4.3 Character Handling ANSI C Rationale 4.5 Mathematics              Index

# 4.4Localization <locale.h>

C has become an international language.  Users of the language outside the United States have been forced to deal with the various Americanisms built into the standard library routines.

Areas affected by international considerations include:

Alphabet.
The English language uses 26 letters derived from the Latin alphabet.  This set of letters suffices for English, Swahili, and Hawaiian; all other living languages use either the Latin alphabet plus other characters, or other, non-Latin alphabets or syllabaries.

In English, each letter has an upper-case and lower-case form.  The German ``sharp S'', ß, occurs only in lower-case.  European French usually omits diacriticals on upper-case letters.  Some languages do not have the concept of two cases.

Collation.
In both EBCDIC and ASCII the code for `z' is greater than the code for `a', and so on for other letters in the alphabet, so a ``machine sort'' gives not unreasonable results for ordering strings.  In contrast, most European languages use a codeset resembling ASCII in which some of the codes used in ASCII for punctuation characters are used for alphabetic characters. (See §2.2.1.)  The ordering of these codes is not alphabetic.  In some languages letters with diacritics sort as separate letters; in others they should be collated just as the unmarked form.  In Spanish, ``ll'' sorts as a single letter following ``l''; in German, ``ß'' sorts like ``ss''.

Formatting of numbers and currency amounts.
In the United States the period is invariably used for the decimal point; this usage was built into the definitions of such functions as `printf` and `scanf` Prevalent practice in several major European countries is to use a comma; a raised dot is employed in some locales.  Similarly, in the United States a comma is used to separate groups of three digits to the left of the decimal point; a period is common in Europe, and in some countries digits are not grouped by threes. In printing currency amounts, the currency symbol (which may be more than one character) may precede, follow, or be embedded in the digits.

Date and time.
The standard function `asctime` returns a string which includes abbreviations for month and weekday names, and returns the various elements in a format which might be considered unusual even in its country of origin.

Various common date formats include

```    1776-07-04                 ISO Format
4.7.76                     customary central
European and British usage
7/4/76                     customary U.S. usage
4.VII.76                   Italian usage
76186                      Julian date (YYDDD)
04JUL76                    airline usage
Thursday, July 4, 1776     full U.S. format
Donnerstag, 4. Juli 1776   full German format
```
Time formats are also quite diverse:
```    3:30 PM                    customary U.S. and British format
1530                       U.S. military format
15h.30                     Italian usage
15.30                      German usage
15:30                      common European usage
```
The Committee has introduced mechanisms into the C library to allow these and other issues to be treated in the appropriate locale-specific manner.

The localization features of the Standard are based on these principles:

English for C source.
The C language proper is based on English.  Keywords are based on English words.  A program which uses ``national characters'' in identifiers is not strictly conforming.  (Use of national characters in comments is strictly conforming, though what happens when such a program is printed in a different locale is unspecified.)  The decimal point must be a period in C source, and no thousands delimiter may be used.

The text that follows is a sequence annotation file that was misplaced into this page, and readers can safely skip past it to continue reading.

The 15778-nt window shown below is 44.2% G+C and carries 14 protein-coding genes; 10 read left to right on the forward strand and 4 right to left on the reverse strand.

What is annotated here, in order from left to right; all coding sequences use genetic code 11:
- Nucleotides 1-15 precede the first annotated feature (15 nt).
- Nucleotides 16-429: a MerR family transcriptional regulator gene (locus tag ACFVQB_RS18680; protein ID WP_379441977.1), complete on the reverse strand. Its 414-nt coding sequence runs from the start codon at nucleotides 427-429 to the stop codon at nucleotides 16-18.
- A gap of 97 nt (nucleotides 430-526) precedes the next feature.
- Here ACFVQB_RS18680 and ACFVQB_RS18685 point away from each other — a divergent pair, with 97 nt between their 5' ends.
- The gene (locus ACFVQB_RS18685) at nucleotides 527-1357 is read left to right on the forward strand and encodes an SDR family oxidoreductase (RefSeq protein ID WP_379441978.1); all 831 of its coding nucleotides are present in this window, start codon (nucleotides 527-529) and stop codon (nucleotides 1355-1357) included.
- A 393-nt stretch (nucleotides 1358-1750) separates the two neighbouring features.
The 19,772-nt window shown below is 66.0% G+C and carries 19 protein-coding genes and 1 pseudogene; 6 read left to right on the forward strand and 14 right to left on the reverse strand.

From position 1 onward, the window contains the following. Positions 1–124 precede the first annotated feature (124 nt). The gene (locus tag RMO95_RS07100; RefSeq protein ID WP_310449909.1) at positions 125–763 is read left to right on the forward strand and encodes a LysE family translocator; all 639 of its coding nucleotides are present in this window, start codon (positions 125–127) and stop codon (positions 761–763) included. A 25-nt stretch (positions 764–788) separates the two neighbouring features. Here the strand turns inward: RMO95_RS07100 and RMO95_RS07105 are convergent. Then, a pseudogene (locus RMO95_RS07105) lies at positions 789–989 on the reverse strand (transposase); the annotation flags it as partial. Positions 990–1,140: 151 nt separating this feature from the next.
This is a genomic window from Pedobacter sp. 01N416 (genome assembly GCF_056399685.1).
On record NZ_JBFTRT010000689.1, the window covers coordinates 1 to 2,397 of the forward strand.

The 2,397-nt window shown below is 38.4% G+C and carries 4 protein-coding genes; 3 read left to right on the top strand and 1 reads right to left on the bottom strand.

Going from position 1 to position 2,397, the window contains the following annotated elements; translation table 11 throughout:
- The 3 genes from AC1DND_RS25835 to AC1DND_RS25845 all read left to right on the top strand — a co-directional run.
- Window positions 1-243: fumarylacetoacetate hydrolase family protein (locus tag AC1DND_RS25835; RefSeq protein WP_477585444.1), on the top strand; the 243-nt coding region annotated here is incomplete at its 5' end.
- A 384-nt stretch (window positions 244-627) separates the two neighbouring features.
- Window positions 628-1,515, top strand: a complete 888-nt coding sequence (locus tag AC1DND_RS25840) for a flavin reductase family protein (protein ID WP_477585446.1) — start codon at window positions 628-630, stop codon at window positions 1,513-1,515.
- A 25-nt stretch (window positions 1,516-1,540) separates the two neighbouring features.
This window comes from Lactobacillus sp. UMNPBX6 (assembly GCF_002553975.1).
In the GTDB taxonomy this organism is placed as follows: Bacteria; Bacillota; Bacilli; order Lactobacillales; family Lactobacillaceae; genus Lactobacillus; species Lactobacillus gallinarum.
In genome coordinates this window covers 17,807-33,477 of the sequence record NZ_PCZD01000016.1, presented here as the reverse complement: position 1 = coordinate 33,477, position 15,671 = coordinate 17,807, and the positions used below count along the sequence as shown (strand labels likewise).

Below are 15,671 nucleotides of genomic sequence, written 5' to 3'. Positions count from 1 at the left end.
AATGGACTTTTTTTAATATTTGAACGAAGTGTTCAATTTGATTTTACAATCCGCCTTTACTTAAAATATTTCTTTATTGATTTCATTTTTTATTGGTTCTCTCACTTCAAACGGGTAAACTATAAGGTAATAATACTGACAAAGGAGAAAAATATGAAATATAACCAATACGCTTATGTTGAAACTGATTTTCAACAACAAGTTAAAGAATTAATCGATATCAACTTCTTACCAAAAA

Runtime selectability.
The locale must be selectable at runtime, from an implementation-defined set of possibilities.  Translate-time selection does not offer sufficient flexibility.  Software vendors do not want to supply different object forms of their programs in different locales.  Users do not want to use different versions of a program just because they deal with several different locales.
Function interface.
Locale is changed by calling a function, thus allowing the implementation to recognize the change, rather than by, say, changing a memory location that contains the decimal point character.
Immediate effect.
When a new locale is selected, affected functions reflect the change immediately.  (This is not meant to imply if a signal-handling function were to change the selected locale and return to a library function, that the return value from that library function must be completely correct with respect to the new locale.)

## 4.4.1.1The `setlocale` function

`setlocale` provides the mechanism for controlling locale-specific features of the library.  The `category` argument allows parts of the library to be localized as necessary without changing the entire locale-specific environment.  Specifying the `locale` argument as a string gives an implementation maximum flexibility in providing a set of locales.  For instance, an implementation could map the argument string into the name of a file containing appropriate localization parameters --- these files could then be added and modified without requiring any recompilation of a localizable program.

## 4.4.2.1The `localeconv` function

The `localeconv` function gives a programmer access to information about how to format numeric quantities (monetary or otherwise).  This sort of interface was considered preferable to defining conversion functions directly: even with a specified locale, the set of distinct formats that can be constructed from these elements is large, and the ones desired very application-dependent.

4.3 Character Handling ANSI C Rationale 4.5 Mathematics              Index